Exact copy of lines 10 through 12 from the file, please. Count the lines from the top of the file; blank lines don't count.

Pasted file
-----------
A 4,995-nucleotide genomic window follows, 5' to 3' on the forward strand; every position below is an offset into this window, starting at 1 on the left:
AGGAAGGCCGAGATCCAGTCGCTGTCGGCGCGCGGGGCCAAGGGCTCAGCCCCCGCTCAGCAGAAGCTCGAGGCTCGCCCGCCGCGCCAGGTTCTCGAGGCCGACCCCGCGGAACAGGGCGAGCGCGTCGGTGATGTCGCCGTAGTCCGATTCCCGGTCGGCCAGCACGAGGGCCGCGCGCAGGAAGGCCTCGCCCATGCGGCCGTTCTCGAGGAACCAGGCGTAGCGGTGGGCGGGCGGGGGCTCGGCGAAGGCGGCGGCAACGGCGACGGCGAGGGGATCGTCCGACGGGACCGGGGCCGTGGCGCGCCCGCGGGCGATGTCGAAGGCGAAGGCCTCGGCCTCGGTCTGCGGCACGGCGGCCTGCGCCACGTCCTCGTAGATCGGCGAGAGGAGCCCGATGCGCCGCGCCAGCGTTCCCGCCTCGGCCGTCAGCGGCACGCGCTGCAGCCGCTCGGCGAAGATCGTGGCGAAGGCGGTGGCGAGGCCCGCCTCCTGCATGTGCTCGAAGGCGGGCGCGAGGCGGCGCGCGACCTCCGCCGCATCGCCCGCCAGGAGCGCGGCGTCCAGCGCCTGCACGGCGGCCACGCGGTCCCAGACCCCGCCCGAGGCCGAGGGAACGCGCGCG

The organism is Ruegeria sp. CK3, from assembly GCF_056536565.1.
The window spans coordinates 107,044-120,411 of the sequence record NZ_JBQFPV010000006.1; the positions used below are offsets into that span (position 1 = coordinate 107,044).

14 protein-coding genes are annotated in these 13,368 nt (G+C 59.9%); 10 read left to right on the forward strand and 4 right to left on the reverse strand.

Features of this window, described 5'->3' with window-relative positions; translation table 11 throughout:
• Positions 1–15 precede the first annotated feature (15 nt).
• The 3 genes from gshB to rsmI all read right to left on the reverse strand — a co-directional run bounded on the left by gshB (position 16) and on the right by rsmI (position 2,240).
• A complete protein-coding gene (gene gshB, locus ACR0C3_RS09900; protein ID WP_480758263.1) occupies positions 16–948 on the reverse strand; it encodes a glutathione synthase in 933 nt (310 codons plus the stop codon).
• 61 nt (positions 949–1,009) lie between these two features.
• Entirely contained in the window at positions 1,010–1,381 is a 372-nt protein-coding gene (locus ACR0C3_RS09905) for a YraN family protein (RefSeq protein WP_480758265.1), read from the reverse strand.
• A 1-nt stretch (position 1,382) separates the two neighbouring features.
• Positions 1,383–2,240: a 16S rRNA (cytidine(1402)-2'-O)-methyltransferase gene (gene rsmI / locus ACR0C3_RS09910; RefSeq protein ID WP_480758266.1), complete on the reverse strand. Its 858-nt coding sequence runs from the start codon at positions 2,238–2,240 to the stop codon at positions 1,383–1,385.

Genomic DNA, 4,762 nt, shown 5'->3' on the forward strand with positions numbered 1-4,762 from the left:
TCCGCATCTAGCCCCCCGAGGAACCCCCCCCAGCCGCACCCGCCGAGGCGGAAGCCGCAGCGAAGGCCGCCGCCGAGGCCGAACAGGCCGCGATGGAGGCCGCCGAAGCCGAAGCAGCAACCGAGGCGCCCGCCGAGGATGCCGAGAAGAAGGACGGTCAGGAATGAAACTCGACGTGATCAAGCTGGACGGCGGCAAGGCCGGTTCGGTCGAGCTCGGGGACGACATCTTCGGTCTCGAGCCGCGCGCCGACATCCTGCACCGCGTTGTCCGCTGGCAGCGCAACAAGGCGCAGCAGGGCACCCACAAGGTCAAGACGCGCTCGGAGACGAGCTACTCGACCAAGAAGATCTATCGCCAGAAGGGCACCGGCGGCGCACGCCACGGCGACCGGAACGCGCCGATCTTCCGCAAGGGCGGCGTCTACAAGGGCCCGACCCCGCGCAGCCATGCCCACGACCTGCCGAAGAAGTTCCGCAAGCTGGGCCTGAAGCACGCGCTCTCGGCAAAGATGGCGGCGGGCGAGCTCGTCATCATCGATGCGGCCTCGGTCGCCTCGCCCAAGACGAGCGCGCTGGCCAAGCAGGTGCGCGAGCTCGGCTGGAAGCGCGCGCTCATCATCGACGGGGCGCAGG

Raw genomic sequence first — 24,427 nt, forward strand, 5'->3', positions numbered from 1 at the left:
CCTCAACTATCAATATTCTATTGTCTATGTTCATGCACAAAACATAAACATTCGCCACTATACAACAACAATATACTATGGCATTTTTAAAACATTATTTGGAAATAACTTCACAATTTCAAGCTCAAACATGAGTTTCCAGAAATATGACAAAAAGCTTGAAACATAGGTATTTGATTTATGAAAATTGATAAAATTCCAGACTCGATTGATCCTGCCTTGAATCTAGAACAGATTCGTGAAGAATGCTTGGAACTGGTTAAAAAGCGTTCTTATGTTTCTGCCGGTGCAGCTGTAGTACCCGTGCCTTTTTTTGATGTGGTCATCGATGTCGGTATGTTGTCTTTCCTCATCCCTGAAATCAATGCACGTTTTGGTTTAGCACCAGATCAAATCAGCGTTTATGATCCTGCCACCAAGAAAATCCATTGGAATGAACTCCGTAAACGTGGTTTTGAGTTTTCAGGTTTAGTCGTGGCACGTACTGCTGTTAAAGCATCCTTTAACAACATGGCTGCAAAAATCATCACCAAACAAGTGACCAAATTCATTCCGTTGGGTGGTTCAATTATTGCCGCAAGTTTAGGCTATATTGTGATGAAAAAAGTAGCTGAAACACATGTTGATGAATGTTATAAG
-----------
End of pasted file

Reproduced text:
• 61 nt (positions 949–1,009) lie between these two features.
• Entirely contained in the window at positions 1,010–1,381 is a 372-nt protein-coding gene (locus ACR0C3_RS09905) for a YraN family protein (RefSeq protein WP_480758265.1), read from the reverse strand.
• A 1-nt stretch (position 1,382) separates the two neighbouring features.